Climate

The Nitrogen Problem: Why Global Warming Is Making It Worse
August 8, 2017 03:30 PM - Yale Environment 360

It is a painful lesson of our time that the things we depend on to make our lives more comfortable can also kill us. Our addiction to fossils fuels is the obvious example, as we come to terms with the slow-motion catastrophe of climate change. But we are addicted to nitrogen, too, in the fertilizers that feed us, and it now appears that the combination of climate change and nitrogen pollution is multiplying the possibilities for wrecking the world around us.

Extreme melt season leads to decade-long ecosystem changes in Antarctica's Dry Valleys
August 8, 2017 03:12 PM - National Science Foundation

An abnormal season of intense glacial melt in 2002 triggered multiple distinct changes in the physical and biological characteristics of Antarctica's McMurdo Dry Valleys over the ensuing decade, new research funded by the National Science Foundation (NSF) shows.

The findings suggest that abrupt, short-lived climate events can cause long-term alterations in polar regions that unfold over the span of several years and subsequently change the overall trajectory of an ecosystem.

The new research appears today in the journal Nature Ecology and Evolution.

Extreme heat linked to climate change may adversely affect pregnancy
August 8, 2017 02:33 PM - George Washington University

Pregnant women are an important but thus far largely overlooked group vulnerable to the effects of extreme heat linked to climate change, according to new research by Sabrina McCormick, PhD, an Associate Professor of Environmental and Occupational Health at Milken Institute School of Public Health at the George Washington University.  

Study finds that Choice of Cool Roofing Materials can Potentially Impact Region's Air Pollution
August 8, 2017 01:22 PM - South Coast Air Quality Management District

In a groundbreaking study released today, scientists at the South Coast Air Quality Management District and the University of Southern California have found that widespread installation of certain “cool roof” materials in the region could slightly increase ozone and fine particulate pollution levels.

Climate change jaw dropper: Great white shark could one day prowl B.C. waters
August 8, 2017 08:26 AM - University of British Columbia

If ocean temperatures continue to climb, you’re going to need a bigger boat.

Great white sharks could one day be swimming in British Columbia waters, according to William Cheung, associate professor at the Institute for the Oceans and Fisheries at UBC who studies the impact of climate change on marine ecosystems.

U.S. EPA Releasing Smog Rule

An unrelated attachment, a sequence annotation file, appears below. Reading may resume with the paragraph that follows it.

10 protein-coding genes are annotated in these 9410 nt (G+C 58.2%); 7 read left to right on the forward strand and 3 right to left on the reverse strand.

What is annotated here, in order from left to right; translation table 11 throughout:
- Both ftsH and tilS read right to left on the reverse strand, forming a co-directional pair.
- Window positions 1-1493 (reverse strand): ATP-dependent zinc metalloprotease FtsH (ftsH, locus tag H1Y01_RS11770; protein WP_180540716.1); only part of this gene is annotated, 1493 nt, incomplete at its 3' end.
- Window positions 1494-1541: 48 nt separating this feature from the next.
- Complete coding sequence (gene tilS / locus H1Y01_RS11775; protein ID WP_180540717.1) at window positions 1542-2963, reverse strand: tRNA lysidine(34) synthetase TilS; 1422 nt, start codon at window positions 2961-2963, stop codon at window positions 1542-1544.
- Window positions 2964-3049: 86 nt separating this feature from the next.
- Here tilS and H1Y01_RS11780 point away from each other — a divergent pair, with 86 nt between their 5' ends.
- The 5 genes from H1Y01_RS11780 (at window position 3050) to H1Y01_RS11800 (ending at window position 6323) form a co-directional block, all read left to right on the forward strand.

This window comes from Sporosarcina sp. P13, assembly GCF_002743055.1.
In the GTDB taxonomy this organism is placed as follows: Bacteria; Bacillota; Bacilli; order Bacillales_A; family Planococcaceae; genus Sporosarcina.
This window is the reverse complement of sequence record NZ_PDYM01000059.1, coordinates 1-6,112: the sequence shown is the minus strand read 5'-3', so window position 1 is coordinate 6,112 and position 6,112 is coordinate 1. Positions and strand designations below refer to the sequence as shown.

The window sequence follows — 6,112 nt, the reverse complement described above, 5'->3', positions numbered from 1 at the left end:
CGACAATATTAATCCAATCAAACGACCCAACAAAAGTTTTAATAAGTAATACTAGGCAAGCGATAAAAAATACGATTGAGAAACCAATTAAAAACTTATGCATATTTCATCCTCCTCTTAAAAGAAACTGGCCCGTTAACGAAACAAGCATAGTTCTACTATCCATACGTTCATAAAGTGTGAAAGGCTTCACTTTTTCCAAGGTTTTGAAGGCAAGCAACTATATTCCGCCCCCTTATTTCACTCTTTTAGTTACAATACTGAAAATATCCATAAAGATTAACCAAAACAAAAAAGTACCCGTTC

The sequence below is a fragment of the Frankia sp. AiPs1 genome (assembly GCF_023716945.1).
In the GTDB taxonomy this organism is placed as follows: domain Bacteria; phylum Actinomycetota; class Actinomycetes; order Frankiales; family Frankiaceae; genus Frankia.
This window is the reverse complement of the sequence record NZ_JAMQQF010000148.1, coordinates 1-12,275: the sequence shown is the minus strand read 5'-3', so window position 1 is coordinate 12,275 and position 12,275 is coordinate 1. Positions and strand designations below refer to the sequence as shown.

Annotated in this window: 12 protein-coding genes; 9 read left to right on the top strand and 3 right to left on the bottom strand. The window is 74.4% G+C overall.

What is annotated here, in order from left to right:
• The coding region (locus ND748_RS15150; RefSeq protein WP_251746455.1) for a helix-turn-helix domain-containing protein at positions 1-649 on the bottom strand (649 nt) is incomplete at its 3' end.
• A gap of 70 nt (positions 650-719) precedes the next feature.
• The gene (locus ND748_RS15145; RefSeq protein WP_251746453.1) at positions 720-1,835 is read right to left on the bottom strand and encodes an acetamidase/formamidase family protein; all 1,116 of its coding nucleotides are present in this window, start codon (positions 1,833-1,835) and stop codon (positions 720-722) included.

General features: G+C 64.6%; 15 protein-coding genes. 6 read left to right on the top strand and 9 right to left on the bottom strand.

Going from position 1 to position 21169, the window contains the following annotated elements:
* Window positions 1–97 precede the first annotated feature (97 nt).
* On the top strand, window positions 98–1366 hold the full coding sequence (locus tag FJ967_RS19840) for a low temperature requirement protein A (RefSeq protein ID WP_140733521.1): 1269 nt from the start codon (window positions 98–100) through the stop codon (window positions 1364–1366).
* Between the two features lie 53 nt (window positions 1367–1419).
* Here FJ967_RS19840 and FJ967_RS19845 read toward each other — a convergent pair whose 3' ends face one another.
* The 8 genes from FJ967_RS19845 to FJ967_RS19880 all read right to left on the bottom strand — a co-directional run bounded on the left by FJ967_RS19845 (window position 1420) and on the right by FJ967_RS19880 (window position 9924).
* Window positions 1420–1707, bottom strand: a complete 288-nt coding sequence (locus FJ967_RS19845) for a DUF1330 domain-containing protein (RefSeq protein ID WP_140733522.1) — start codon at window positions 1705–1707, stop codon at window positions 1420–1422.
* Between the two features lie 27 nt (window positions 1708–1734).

August 4, 2017 05:03 PM - Yale Environment 360

Faced with a lawsuit by 15 states, the U.S. Environmental Protection Agency announced this week it would no longer delay the implementation of a rule requiring states to reduce emissions of smog-creating air pollution. 

Crafted by the Obama administration in 2015, the regulation calls for states to begin meeting stricter ozone standards as of October 1, 2017, lowering the air pollution limit from 0.075 parts per million to 0.070 ppm.  Ground-level ozone, or smog, is created when pollutants from cars, power plants, and other common industrial activities react with sunlight.  It can cause respiratory and other health problems.  In June, U.S. EPA head Scott Pruitt announced the agency would delay implementation of the new standards by one year.

Alaska's North Slope Snow-Free Season is Lengthening
August 4, 2017 03:26 PM - University of Colorado at Boulder

On the North Slope of Alaska, snow is melting earlier in the spring and the snow-in date is happening later in the fall, according to a new study by CIRES and NOAA researchers. Atmospheric dynamics and sea ice conditions are behind this lengthening of the snow-free season, the scientists found, and the consequences are far reaching—including birds laying eggs sooner and iced-over rivers flowing earlier.

“The timing of snowmelt and length of the snow-free season significantly impacts weather, the permafrost, and wildlife—in short, the Arctic terrestrial system as a whole,” said Christopher Cox, a scientist with CIRES at the University of Colorado Boulder and NOAA’s Physical Sciences Division in Boulder, Colorado. The study has been accepted for publication in the Bulletin of the American Meteorological Society.

Tropical Depression 11E ''Born'' With Wind Shear on Satellite Imagery
August 4, 2017 03:06 PM - National Aeronautics and Space Administration

The eleventh tropical depression of the Eastern Pacific Ocean hurricane season came together on August 4 even though it was being affected by vertical wind shear.

NOAA's GOES-West satellite captured a visible image of Tropical Depression 11E on August 4, 2017 at 10:45 a.m. EDT (1445 UTC) in the Eastern Pacific Ocean. The image showed that the bulk of clouds appeared on the western side of the storm, which indicates wind shear was likely affecting the storm. 

NASA Spies Wind Shear Still Affecting Tropical Storm Nalgae
August 4, 2017 02:52 PM - NASA/Goddard Space Flight Center

Tropical Storm Nalgae can’t seem to get a break from vertical wind shear. The storm has been dealing with wind shear since it formed and NASA’s Terra satellite observed that was still the case on August 4.

NASA Spies Wind Shear Still Affecting Tropical Storm Nalgae
August 4, 2017 02:52 PM - NASA/Goddard Space Flight Center

Tropical Storm Nalgae can’t seem to get a break from vertical wind shear. The storm has been dealing with wind shear since it formed and NASA’s Terra satellite observed that was still the case on August 4.

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